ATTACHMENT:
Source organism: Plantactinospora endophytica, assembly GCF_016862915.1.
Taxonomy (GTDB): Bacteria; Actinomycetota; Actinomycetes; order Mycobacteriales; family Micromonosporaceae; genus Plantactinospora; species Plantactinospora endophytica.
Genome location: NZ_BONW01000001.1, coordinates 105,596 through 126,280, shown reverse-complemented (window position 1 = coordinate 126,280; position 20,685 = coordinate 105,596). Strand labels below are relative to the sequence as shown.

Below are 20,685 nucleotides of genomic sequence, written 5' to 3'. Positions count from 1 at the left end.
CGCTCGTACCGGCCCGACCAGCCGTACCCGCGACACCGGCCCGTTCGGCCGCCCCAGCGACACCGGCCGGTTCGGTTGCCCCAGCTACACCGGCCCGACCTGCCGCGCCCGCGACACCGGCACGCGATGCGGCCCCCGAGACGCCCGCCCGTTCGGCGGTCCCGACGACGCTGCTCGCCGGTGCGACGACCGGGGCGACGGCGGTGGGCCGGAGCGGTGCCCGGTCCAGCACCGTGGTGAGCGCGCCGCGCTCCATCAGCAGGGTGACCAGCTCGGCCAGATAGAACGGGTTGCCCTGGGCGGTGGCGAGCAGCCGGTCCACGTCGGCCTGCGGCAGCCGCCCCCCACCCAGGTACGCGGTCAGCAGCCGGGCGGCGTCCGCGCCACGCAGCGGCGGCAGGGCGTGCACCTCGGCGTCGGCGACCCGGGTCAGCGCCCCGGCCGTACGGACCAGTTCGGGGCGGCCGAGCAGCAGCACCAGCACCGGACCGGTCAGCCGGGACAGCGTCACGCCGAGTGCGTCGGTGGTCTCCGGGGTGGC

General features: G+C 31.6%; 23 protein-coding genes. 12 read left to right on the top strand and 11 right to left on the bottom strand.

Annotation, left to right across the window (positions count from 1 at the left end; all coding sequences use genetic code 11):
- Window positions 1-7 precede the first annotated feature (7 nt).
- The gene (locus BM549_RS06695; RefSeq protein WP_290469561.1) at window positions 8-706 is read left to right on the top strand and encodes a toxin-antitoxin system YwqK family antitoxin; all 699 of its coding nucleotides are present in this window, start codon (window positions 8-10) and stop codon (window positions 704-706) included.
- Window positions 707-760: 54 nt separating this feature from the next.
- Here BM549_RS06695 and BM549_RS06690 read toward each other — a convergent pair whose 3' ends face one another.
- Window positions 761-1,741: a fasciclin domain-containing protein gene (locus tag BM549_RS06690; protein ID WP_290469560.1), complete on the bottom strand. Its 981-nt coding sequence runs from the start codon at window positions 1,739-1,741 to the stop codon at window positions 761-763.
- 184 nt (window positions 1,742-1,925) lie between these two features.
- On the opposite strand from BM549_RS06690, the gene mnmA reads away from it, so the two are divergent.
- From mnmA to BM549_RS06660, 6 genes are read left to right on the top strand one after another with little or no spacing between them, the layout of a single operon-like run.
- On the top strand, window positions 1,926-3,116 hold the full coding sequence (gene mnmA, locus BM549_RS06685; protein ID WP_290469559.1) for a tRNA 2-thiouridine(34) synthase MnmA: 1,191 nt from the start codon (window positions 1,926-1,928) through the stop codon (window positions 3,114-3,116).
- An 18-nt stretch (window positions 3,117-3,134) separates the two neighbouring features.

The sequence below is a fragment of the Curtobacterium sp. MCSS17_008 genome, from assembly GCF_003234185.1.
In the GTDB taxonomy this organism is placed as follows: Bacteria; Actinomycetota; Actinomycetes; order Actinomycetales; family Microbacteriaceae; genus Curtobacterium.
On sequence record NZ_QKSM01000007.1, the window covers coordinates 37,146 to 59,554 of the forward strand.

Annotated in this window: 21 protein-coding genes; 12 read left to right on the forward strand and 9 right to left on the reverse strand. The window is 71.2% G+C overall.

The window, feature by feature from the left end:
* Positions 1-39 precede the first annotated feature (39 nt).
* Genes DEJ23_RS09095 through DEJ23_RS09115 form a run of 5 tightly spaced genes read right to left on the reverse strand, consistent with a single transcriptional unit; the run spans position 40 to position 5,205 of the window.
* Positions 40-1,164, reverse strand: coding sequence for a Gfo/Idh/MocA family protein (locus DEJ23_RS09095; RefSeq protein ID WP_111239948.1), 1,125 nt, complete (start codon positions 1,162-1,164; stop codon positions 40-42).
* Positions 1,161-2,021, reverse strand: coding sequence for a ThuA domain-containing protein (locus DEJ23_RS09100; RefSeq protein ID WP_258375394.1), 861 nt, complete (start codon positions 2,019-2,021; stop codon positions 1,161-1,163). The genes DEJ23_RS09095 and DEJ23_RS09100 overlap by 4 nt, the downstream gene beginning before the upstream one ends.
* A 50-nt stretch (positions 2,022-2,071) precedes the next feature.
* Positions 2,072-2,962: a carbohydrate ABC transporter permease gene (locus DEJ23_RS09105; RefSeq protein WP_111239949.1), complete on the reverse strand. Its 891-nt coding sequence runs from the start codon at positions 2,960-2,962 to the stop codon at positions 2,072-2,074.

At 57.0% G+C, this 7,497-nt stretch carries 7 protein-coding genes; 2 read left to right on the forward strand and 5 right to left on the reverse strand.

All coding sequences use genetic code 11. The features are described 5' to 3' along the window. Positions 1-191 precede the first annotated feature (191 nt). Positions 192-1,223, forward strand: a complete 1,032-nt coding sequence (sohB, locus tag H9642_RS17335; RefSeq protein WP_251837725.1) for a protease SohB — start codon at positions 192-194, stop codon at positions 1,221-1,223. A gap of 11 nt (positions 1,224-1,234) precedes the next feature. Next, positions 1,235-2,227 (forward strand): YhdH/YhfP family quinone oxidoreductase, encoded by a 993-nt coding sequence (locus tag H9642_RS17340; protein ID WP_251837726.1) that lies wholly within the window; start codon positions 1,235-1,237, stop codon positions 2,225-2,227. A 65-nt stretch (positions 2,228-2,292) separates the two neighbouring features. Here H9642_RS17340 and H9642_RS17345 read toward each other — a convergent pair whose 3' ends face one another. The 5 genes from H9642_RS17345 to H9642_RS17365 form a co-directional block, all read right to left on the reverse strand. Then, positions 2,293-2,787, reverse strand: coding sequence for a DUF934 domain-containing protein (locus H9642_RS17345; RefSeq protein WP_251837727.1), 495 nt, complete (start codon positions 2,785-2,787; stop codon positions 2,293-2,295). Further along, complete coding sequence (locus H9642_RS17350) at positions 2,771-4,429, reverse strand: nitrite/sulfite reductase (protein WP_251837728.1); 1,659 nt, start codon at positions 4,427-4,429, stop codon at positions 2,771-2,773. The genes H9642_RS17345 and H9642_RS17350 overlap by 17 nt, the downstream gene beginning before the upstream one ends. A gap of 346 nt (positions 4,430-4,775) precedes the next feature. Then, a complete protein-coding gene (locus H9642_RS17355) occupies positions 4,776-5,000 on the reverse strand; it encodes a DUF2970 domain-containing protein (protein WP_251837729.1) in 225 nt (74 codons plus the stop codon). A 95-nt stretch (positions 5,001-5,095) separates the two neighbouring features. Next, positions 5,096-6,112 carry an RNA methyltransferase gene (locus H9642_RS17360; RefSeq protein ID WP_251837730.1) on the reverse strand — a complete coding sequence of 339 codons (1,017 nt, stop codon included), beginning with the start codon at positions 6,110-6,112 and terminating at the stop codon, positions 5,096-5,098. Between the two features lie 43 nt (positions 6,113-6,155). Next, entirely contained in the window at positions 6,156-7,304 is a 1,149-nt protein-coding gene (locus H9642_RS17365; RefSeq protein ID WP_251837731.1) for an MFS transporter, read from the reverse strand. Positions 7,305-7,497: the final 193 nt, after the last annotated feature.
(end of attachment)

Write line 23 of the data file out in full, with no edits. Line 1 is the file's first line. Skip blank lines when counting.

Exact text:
* Positions 1-39 precede the first annotated feature (39 nt).